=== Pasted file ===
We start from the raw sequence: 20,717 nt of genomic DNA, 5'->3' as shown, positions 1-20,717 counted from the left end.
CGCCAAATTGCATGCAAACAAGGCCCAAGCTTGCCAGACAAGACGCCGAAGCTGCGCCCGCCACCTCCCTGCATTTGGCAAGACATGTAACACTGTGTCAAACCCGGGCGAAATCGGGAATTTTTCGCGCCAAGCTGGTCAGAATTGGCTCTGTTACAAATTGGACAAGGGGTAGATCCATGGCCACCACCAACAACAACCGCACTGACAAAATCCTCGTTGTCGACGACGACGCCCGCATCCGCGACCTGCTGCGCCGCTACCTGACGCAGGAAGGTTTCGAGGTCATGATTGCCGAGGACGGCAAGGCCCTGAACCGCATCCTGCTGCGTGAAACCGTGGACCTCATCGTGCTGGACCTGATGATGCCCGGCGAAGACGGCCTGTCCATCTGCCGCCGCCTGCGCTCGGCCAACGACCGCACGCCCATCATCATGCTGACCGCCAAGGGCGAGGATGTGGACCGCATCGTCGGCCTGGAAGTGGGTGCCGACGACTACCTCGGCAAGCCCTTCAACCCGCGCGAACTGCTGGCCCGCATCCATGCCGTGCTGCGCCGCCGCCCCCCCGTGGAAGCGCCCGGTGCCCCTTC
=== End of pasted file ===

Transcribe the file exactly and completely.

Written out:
We start from the raw sequence: 20,717 nt of genomic DNA, 5'->3' as shown, positions 1-20,717 counted from the left end.
CGCCAAATTGCATGCAAACAAGGCCCAAGCTTGCCAGACAAGACGCCGAAGCTGCGCCCGCCACCTCCCTGCATTTGGCAAGACATGTAACACTGTGTCAAACCCGGGCGAAATCGGGAATTTTTCGCGCCAAGCTGGTCAGAATTGGCTCTGTTACAAATTGGACAAGGGGTAGATCCATGGCCACCACCAACAACAACCGCACTGACAAAATCCTCGTTGTCGACGACGACGCCCGCATCCGCGACCTGCTGCGCCGCTACCTGACGCAGGAAGGTTTCGAGGTCATGATTGCCGAGGACGGCAAGGCCCTGAACCGCATCCTGCTGCGTGAAACCGTGGACCTCATCGTGCTGGACCTGATGATGCCCGGCGAAGACGGCCTGTCCATCTGCCGCCGCCTGCGCTCGGCCAACGACCGCACGCCCATCATCATGCTGACCGCCAAGGGCGAGGATGTGGACCGCATCGTCGGCCTGGAAGTGGGTGCCGACGACTACCTCGGCAAGCCCTTCAACCCGCGCGAACTGCTGGCCCGCATCCATGCCGTGCTGCGCCGCCGCCCCCCCGTGGAAGCGCCCGGTGCCCCTTC